Read the collected works of St. Teresa of Avila, St. John of the Cross and St. Therese of Lisieux (for free)

teresaofavila

Interior Castle is the work of 16th century Carmelite nun and Christian mystic St. Teresa of Avila. She wrote Interior Castle as a spiritual guide to union with God. Her inspiration for the work came from a vision she received from God. In it, there was a crystal globe with seven mansions, with God in the innermost mansion. St. Teresa interpreted this vision as an allegory for the soul’s relationship with God; each mansion represents one place on a path towards the “spiritual marriage”–i.e. union–with God in the seventh mansion.

Read it at CCEL

stjohncross

A sequel and continuation of Ascent of Mount Carmel, the Dark Night of the Soul is a spiritually moving and mystical book. In it, St. John of the Cross continues his description of the soul’s journey–the “dark night”–to the “divine union of the love of God.”

Read Ascent of Mount Carmel at CCEL

Read Dark Night of the Soul at CCEL

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St. Therese of Lisieux was born at Alencon, Normandy. In 1886 she underwent a religious conversion and thereafter dedicated herself to monastic life. Entering the Carmelite convent at Lisieux at fifteen, she was appointed assistant novice mistress in 1893. One year before her death (1897) from tuberculosis, she volunteered to join the Carmelite missionaries in China.

Her devotional book, The Little Way, was widely acclaimed, as was her autobiography The Story of a Soul. Miracles of healing and prophecy soon were attributed to her name, and an account of these was appended in 1907 to the autobiography.

Read The Story of A Soul At CCEL

Read The Poems of St. Therese at CCEL

 

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The Nun’s Story

MOBILE, Alabama — In her teen years, in Catholic school in Philadelphia, Mary Theresa Casey felt she wanted to pursue a religious vocation, but neither teaching nor nursing appealed to her.

When she heard about the Order of the Blessed Virgin of Mount Carmel — a contemplative order devoted to prayer — she says she “felt something stir in me.”

She read about the devout members of the order who had helped shape it, including St. Teresa of Avila of Spain and St. Therese of Lisieux, “the Little Flower” of 19th century France.

After hiding a book on the Carmelites “under my pillow,” she recalls, she let her desires be known.

“I needed to be close to God,” she says.

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The Power of Holy Water, From the Autobiography of St. Teresa of Avila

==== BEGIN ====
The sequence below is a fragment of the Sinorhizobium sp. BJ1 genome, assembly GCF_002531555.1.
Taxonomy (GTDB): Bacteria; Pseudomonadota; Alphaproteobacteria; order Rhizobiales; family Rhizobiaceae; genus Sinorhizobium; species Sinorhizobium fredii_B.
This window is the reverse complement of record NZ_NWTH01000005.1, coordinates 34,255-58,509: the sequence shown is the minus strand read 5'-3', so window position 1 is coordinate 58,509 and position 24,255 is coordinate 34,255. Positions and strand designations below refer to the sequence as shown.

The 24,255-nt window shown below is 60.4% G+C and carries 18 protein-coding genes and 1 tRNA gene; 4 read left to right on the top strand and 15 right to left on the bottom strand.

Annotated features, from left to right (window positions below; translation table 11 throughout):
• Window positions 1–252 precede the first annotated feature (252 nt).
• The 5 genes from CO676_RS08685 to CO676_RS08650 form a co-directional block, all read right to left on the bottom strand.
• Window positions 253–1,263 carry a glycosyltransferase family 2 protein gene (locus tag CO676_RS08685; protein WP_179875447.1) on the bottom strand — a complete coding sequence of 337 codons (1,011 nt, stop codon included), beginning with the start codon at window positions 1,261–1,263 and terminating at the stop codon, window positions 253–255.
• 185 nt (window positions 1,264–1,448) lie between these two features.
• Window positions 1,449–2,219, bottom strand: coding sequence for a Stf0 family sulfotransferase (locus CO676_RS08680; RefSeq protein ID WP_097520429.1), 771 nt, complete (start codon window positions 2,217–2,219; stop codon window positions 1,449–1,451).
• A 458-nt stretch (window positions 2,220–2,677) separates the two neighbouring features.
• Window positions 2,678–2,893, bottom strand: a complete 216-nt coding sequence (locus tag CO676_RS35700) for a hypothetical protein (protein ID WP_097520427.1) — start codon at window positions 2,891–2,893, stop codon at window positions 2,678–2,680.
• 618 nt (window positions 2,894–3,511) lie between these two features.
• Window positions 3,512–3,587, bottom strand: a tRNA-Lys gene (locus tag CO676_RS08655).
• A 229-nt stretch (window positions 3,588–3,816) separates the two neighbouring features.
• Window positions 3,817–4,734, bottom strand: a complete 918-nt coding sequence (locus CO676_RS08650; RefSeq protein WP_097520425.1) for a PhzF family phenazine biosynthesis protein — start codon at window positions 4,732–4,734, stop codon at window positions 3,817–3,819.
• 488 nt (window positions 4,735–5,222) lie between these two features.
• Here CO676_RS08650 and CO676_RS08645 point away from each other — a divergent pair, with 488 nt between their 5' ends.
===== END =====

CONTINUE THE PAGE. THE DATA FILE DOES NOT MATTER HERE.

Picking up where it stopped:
Holy water: Numbers 5:17,8:7, Ezekiel 47:12

The Power of Holy Water,
From the Autobiography of St. Teresa of Avila,
Chapter 31, 1562 A.D…

“From long experience I have learned that there is nothing like holy water to put devils to flight and prevent them from coming back again. They also flee from the Cross, but return; so holy water must have great virtue. For my own part, whenever I take it, my soul feels a particular and most notable consolation. In fact, it is quite usual for me to be conscious of a refreshment which I cannot possibly describe, resembling an inward joy which comforts my whole soul. This is not fancy, or something which has happened to me only once. It has happened again and again and I have observed it most attentively. It is let us say, as if someone very hot and thirsty were to drink from a jug of cold water: he would feel the refreshment throughout his body. I often reflect on the great importance of everything ordained by the Church and it makes me very happy to find that those words of the Church are so powerful that they impart their power to the water and make it so very different from water which has not been blessed.”

Holy water is mentioned in the Bible in Numbers 5:17.

“One night, too, about this time, I thought the devils were stifling me; and when the nuns had sprinkled a great deal of holy water about I saw a huge crowd of them running away as quickly as though they were about to fling themselves down a steep place.”

“I will only describe something that happened to me one night of All Souls. I was in an oratory: I had said one nocturn and was repeating some very devotional prayers which follow it — they are extremely devotional: we have them in our office-book — when actually the devil himself alighted on the book, to prevent me from finishing the prayer. I made the sign of the Cross and he went away. I then began again and he came back. I think I began that prayer three times and not until I had sprinkled some holy water on him could I finish it. At the same moment I saw several souls coming out of purgatory: their time there must have been nearly up and I thought that perhaps the devil was trying to impede their deliverance.”

Exodus 40:12-16, Leviticus 14:49-53,15:7-11,16:23-24, Numbers 5:16-17,8:7,19:17-19, 2Kings 2:20-22 (salt is added to holy water), Psalms 51:2,7

Read and/or download the book for free

More about holy water

Submitted by Bob Stanley

Information about St. Teresa of Avila?

Q: Information about St. Teresa of Avila?

A: Go here. You can download (3) of her books for free. Registration may be required.

http://www.ccel.org/t/teresa/